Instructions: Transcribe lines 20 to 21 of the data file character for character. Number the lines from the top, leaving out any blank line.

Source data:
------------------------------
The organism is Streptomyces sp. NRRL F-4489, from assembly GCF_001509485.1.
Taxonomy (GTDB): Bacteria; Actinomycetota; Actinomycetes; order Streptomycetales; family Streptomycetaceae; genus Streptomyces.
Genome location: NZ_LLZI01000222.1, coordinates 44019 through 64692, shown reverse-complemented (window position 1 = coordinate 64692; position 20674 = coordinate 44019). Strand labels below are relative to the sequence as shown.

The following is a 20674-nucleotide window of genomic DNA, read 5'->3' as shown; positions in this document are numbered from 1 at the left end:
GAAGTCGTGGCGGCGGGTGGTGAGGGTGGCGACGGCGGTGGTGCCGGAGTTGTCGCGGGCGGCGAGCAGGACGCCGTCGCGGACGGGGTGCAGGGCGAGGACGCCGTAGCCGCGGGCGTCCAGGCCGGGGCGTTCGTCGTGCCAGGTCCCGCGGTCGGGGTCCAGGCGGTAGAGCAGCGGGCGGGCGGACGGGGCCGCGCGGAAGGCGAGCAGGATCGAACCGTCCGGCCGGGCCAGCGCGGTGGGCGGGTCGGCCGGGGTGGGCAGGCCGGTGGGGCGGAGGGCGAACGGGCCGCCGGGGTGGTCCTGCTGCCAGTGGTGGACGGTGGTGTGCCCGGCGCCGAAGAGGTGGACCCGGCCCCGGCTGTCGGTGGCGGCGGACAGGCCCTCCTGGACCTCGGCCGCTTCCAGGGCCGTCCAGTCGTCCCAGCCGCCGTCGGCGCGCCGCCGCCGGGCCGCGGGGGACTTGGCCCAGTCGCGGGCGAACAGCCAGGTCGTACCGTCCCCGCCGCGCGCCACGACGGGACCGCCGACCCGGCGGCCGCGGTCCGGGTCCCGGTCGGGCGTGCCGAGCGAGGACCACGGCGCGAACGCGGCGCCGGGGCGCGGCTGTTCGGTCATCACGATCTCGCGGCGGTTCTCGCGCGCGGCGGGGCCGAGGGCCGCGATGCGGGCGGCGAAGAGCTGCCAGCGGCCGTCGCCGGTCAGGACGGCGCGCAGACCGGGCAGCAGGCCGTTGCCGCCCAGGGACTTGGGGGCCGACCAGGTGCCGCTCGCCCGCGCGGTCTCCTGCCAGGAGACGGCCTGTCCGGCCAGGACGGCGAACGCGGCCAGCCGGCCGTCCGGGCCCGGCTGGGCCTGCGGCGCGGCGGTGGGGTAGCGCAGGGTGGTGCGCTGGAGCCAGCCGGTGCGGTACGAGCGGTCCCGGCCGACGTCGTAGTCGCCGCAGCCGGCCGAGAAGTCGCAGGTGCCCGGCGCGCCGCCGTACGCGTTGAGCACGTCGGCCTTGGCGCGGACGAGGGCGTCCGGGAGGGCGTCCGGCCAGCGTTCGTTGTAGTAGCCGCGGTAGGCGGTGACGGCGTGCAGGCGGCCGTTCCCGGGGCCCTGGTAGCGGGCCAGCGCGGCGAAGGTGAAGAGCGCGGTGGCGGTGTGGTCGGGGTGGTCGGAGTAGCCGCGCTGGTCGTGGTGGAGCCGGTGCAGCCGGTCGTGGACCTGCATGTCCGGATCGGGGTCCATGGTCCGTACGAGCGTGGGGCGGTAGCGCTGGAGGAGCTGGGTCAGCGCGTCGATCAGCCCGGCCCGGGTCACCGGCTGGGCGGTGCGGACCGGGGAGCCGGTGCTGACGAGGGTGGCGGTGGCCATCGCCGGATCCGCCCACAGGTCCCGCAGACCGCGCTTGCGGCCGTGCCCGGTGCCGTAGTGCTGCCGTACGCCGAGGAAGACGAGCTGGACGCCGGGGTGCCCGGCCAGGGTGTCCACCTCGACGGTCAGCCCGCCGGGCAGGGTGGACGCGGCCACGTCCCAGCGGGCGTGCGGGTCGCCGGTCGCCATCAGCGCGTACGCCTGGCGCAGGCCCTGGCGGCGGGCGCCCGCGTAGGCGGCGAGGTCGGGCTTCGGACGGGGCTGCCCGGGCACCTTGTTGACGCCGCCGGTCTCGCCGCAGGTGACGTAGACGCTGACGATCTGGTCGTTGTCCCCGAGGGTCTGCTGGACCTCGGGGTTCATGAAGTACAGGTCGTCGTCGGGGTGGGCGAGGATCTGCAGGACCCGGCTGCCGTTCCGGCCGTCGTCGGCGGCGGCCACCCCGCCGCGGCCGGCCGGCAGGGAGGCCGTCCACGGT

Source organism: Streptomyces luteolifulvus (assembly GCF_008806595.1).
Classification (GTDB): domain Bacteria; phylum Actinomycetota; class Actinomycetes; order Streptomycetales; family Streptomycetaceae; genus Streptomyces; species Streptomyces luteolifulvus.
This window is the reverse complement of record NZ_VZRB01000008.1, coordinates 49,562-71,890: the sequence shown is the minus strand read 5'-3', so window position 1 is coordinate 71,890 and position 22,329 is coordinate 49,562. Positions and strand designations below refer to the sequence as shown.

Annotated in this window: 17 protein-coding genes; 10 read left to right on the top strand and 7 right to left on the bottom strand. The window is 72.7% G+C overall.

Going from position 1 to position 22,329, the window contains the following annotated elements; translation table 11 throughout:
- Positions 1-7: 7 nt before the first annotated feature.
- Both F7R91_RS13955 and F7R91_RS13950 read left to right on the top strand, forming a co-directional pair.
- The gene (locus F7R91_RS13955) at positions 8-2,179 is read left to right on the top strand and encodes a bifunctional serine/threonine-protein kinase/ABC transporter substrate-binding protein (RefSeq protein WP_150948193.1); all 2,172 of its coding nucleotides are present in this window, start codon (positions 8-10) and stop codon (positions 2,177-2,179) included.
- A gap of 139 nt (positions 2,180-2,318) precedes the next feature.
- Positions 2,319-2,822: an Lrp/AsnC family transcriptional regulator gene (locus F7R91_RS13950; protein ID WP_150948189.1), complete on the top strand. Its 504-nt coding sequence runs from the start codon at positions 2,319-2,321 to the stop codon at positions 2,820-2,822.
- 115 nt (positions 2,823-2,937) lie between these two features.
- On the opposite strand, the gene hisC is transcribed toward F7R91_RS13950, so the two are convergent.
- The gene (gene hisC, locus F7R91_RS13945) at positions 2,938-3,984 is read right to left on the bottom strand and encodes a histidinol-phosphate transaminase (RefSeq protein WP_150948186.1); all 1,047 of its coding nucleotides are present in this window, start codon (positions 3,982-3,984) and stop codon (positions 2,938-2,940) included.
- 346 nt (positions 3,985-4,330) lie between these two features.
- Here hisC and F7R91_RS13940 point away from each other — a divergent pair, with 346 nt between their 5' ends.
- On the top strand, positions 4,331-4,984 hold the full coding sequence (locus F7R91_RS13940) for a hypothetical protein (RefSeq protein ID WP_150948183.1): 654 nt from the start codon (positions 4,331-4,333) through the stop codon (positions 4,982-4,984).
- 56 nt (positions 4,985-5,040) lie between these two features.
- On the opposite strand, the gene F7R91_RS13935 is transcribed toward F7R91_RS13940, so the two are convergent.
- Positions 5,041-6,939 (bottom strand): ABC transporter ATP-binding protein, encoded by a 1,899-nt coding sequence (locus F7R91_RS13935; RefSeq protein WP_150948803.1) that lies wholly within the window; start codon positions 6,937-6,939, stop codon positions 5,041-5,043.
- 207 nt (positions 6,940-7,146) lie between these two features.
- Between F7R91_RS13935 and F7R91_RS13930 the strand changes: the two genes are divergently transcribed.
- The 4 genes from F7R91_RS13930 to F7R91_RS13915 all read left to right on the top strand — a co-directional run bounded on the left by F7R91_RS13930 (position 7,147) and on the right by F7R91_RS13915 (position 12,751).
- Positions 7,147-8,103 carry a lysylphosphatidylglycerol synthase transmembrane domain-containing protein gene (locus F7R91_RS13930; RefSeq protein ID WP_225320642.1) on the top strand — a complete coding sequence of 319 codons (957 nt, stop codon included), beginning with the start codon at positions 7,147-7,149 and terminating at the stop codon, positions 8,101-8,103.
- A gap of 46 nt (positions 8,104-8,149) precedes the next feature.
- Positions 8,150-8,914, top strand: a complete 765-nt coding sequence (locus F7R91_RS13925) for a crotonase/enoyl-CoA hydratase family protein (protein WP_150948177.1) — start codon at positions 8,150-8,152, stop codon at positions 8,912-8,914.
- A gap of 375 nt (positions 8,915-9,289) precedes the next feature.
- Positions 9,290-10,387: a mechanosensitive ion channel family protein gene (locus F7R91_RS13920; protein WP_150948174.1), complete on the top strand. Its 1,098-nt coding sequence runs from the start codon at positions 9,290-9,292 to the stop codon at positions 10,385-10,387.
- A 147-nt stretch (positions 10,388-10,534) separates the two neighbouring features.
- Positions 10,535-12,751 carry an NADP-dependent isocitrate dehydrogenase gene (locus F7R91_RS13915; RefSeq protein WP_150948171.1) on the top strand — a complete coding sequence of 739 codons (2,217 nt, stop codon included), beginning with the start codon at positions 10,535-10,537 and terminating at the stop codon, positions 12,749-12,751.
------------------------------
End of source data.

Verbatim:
- Here hisC and F7R91_RS13940 point away from each other — a divergent pair, with 346 nt between their 5' ends.
- On the top strand, positions 4,331-4,984 hold the full coding sequence (locus F7R91_RS13940) for a hypothetical protein (RefSeq protein ID WP_150948183.1): 654 nt from the start codon (positions 4,331-4,333) through the stop codon (positions 4,982-4,984).